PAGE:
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By Marie Frankson
Campus News

I have been in a relationship with the same man for five years, and four of those years have been as a long-distance relationship. How have we been able to stay together for so long? Love, trust, willingness to make it work, and communication. Throughout our relationship, I have heard from countless people that technology and social networking would ruin our relationship, as well as countless horror stories about how relationships and dating have been ruined by social networking and dating, and that social networking has made the act of dating moot. For my relationship, social networking and technology have been helpful; when we have news to share or are planning on getting together and it’s an inappropriate time to call, we can text or instant message on Facebook. However, everything has pros and cons. So, has technology and social networking ruined dating?

One way that people believe that technology has ruined dating is the “fact” that dating culture has evolved to a cycle of text messages as opposed to one person asking the other out on a date, going on said date if the askee said yes, seeing if the two would want to go out on a second, third, or fourth, etc., date, and eventually becoming a couple and entering into a serious relationship.

A second way that people believe technology has ruined dating is by creating lower barriers for entry. Traditional courtship, the kind our grandparents tell us about where you have to actually pick up a phone and ask someone on a date, required courage and for the asker to choose the right words. Over the phone, or in person, being rejected is like taking a bullet to the ego. However, through a text message or a Facebook message, rejection doesn’t hurt as much.

A third way that people believe technology is ruining dating is that people no longer have to put effort into composing a message to ask someone out. To ask someone out nowadays, all someone has to do is send a text message asking, “Is anything fun going on tonight?” with a winking emoticon at the end. There’s no effort anymore. Sometimes it seems as though the advent of new technology and social networking sites have made people lazier when it comes to romance, which makes it seem like romance is dying because of this digital age.

A fourth way that people believe technology is ruining dating is because sites like Facebook and MySpace have ruined the need for the first date. The point of the first date is to talk and get to know each other, but with social networking sites all one has to do is type in their date’s name and they can find out everything about them, so when the first date actually happens, that stimulating conversation people hope to have is non-existent. Online research of a date has created a false sense of intimacy — with all of their interests only a few mouse clicks away, it’s easy to discover what you have in common and what you don’t, instead of happily getting caught off-guard by finding out you and your date both love classic black-and-white movies over appetizers at that new bistro around the corner.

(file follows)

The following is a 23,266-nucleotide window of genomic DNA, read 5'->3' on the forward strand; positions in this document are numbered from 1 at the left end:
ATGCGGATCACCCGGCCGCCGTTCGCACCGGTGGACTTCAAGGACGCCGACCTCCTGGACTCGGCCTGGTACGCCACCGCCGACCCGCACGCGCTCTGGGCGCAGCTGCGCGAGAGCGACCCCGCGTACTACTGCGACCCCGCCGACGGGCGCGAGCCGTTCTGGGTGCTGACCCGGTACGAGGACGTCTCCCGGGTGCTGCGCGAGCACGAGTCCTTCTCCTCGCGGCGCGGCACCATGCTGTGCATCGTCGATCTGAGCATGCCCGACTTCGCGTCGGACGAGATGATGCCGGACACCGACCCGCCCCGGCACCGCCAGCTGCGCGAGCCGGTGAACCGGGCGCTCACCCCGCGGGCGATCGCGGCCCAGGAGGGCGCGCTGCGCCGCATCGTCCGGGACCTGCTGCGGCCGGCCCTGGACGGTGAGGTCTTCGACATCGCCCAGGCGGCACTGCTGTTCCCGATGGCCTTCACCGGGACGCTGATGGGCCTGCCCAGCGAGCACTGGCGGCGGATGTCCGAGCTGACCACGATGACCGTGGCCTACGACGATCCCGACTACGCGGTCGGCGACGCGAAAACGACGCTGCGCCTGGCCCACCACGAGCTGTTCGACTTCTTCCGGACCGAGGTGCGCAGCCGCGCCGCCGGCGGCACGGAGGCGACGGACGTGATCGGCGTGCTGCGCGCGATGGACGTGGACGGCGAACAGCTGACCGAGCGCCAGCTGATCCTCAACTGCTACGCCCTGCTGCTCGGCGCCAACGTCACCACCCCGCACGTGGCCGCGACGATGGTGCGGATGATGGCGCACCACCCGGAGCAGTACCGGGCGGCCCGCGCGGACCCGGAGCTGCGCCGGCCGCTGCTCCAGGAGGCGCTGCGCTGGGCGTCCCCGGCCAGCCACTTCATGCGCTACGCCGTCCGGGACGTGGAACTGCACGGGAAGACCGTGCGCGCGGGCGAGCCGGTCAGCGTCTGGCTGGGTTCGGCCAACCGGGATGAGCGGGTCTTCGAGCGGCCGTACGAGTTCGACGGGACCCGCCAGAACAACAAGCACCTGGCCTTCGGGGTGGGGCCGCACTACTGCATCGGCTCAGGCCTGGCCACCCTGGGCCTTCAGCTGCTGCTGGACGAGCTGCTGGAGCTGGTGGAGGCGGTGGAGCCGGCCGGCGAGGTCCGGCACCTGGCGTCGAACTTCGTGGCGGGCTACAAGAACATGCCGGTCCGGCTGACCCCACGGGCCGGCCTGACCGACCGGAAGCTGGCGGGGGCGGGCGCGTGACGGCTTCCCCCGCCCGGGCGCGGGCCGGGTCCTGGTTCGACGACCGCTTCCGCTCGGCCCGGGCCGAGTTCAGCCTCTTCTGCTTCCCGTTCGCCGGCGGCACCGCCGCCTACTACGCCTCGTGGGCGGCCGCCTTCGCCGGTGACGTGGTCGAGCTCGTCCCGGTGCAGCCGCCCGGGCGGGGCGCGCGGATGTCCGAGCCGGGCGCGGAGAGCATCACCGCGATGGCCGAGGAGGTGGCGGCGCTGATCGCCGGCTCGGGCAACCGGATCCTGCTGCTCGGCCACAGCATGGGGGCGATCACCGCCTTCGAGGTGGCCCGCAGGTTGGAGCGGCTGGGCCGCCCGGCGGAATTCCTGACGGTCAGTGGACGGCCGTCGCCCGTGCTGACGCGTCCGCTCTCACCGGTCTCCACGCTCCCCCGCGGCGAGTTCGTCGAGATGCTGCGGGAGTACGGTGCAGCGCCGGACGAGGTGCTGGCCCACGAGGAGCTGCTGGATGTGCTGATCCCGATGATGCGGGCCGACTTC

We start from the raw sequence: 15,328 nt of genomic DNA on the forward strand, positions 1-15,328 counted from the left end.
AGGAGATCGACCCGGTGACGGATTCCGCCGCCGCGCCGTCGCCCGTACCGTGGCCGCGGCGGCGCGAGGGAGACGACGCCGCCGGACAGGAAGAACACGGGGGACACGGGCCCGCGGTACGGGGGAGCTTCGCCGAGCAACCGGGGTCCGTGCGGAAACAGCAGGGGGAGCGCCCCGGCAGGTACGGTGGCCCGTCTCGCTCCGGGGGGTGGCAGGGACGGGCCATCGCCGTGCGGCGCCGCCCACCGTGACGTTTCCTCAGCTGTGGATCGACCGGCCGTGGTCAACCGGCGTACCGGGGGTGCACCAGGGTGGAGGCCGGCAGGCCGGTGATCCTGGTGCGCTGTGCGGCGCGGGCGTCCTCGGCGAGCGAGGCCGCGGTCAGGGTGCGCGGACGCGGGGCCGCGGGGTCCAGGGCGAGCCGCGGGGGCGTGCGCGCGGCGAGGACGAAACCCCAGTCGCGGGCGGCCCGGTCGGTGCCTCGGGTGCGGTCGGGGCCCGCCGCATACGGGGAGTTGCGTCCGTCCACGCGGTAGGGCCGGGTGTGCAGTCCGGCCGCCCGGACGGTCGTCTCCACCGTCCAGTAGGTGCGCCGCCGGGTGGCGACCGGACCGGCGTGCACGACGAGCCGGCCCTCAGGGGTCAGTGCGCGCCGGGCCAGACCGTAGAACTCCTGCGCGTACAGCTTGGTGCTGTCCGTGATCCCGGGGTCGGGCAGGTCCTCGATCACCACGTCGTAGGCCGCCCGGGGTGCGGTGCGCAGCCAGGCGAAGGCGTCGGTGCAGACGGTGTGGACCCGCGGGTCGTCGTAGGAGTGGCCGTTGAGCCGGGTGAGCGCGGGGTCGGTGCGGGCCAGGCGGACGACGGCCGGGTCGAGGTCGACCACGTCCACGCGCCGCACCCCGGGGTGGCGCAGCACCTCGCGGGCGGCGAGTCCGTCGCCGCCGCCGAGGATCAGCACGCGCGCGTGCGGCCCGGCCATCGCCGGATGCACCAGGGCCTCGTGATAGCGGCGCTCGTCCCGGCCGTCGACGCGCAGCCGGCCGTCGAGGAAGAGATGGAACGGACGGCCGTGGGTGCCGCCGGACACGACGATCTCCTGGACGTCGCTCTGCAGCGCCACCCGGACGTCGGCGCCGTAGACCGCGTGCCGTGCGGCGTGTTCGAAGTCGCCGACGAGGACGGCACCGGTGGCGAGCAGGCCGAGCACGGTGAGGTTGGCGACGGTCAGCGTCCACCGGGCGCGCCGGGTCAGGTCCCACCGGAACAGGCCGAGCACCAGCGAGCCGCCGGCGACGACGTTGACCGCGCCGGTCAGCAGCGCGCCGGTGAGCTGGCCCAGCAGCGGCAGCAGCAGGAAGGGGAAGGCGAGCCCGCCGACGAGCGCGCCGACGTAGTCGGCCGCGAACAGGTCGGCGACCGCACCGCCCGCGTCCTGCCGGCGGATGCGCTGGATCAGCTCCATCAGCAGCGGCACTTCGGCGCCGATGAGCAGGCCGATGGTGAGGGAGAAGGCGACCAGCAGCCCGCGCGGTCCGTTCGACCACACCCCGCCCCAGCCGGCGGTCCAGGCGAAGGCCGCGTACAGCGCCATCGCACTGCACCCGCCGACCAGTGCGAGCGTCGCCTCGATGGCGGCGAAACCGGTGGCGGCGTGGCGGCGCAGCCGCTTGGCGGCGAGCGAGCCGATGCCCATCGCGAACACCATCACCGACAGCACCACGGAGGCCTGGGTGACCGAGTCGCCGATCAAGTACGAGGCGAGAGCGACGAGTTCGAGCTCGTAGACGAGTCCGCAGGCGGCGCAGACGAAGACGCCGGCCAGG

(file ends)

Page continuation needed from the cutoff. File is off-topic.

Despite constantly hearing about how technology and social networking sites have ruined dating, there are some benefits as well. One major benefit is that technology and social networking can keep the spark alive — William, a 19-year-old from New York, has only recently become involved with a girl, and he says that technology is helpful in his relationship. “I can see a ton of benefits to technology use in a relationship. For one, it’s nice to go on Facebook and be like, “Hey, this girl right here, she’s taken by me and it’s Facebook official.” Also, if you’re on a bad date and you’ve got friends in the area, you can text them to crash the date and make it a hang out. One other thing, I’m joining the army and because of technology I don’t have to lose communication when I leave. I’ll have Skype and Facebook and a phone to my benefit to keep in touch. It’s more efficient than snail mail, and Skype lets me actually see someone. Sure, there are plenty of cons to technology and dating, but if used right it can enhance the relationship. Just don’t let social networking rule over your relationship.”

One last benefit of technology and social networking when it comes to dating is how online dating sites are helping people find potential significant others, and significant others, and have been doing so for some time now. For example, my father and step-mother met online, as did my fiance’s father and step-mother, and both couples have been together for more than ten years.

Technology certainly has changed the way we communicate, whether that communication is between platonic friends, colleagues, potential significant others, and significant others. Technology has even added new complications to dating, such as having to think about whether to untag yourself from a photo with an ex, or worrying about if it’s too soon to send a friend request to a romantic interest. However, saying that technology and social networking sites have brought, or will be bringing, an end to dating and courtship is a bit premature, especially considering people still meet and date and even get married in the real world despite how heavily invested everyone is in technology. So, no, technology and social networking have not ruined dating.